Attend a public hearing
By giving evidence at a public hearing, you are providing important input into the work of the Parliament of Victoria.
On this page
What are public hearings?
Public hearings provide an opportunity for parliamentary committees to investigate an issue by speaking directly to people who have knowledge and views on that topic.
Visitors and members of the public can observe the hearing in the gallery of the hearing room. The committee asks that people in the gallery keep noise and movement to a minimum. Make sure you turn off your mobile phone. Recording by cameras and devices is not permitted in the hearing room without the permission of the committee.
Media may attend, record and report on any public hearing. Use of cameras is usually restricted to accredited media.
Who can give evidence?
The committee decides who will be invited to give evidence at a public hearing. You may be asked to give evidence as an individual or as the representative of an organisation.
You can ask to speak to a committee at a public hearing. However, it is not always possible for the committee to speak to all interested people.
How can I prepare for a public hearing?
Look at the terms of reference. Each inquiry has terms of reference which set out the issues the committee will consider. Your evidence needs to address one or more parts of the terms of reference. You can get a copy of the terms of reference from the committee’s website or from the committee’s office.
Review your written submission. If you have made a written submission, make sure you review it before the hearing as the committee members may ask questions about your submission.
Provide any documents to the committee in advance. If you wish to provide a document to the committee at the hearing, please do so well before the hearing date. If that is not possible, please make sure you bring enough copies for everyone (one for each committee member, one for committee records, and one for Hansard).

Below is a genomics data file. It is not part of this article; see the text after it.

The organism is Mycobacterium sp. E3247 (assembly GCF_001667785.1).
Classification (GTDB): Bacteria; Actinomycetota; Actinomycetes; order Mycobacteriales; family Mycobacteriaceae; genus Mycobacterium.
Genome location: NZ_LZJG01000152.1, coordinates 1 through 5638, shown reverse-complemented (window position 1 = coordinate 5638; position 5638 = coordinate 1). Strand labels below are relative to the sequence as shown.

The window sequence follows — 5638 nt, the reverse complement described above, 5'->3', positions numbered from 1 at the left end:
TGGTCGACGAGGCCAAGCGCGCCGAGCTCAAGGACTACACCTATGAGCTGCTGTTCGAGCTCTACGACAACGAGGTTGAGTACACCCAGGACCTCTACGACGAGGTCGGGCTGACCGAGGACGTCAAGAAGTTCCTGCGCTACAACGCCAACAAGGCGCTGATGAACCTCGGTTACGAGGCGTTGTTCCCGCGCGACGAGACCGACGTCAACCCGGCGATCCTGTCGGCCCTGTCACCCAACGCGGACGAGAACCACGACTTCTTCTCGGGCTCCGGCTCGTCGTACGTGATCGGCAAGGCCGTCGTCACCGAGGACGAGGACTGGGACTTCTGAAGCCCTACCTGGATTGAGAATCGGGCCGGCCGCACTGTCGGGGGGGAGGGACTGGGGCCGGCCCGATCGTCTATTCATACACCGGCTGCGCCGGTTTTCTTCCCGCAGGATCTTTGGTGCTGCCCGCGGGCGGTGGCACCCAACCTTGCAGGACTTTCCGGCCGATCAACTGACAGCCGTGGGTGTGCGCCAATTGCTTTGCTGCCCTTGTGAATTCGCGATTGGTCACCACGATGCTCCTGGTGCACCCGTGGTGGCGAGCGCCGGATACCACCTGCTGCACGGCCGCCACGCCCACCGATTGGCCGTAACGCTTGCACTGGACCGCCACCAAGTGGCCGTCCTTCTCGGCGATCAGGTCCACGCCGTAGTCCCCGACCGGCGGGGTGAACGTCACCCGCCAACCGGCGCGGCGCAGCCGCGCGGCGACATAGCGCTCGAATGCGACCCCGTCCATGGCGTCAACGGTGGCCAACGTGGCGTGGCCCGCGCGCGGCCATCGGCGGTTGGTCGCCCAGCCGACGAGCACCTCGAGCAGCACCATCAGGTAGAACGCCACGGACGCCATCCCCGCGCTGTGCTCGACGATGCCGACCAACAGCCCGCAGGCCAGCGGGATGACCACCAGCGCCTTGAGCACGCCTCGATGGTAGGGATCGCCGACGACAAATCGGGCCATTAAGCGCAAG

Think about what you want to say. You only have a short time to speak to the committee so you may find it useful to prepare some written notes to refer to.
Let the committee know before the day of the hearing: if you want to use special equipment, such as a data projector; or if you have special needs.
Choose an appropriate representative of your organisation. Sometimes the committee will identify the representatives of your organisation it wishes to hear from. If the committee does not request the attendance of specific individuals, organisations asked to give evidence should make sure they send representatives who have a good understanding of the issues the committee is investigating.
What happens at a public hearing?
1. Arrival. Please make sure you arrive at the hearing on time and introduce yourself to the committee staff.
2. Stating your name, address and position. At the start of the hearing the committee chair will ask you to state your name, address, and in what capacity you are appearing before the committee (for example, as an individual or as the representative of an organisation).
3. Swearing in. Occasionally a committee may decide to take sworn evidence. If this is the case, the chair will ask if you wish to swear an oath or make an affirmation that the evidence you present is the truth.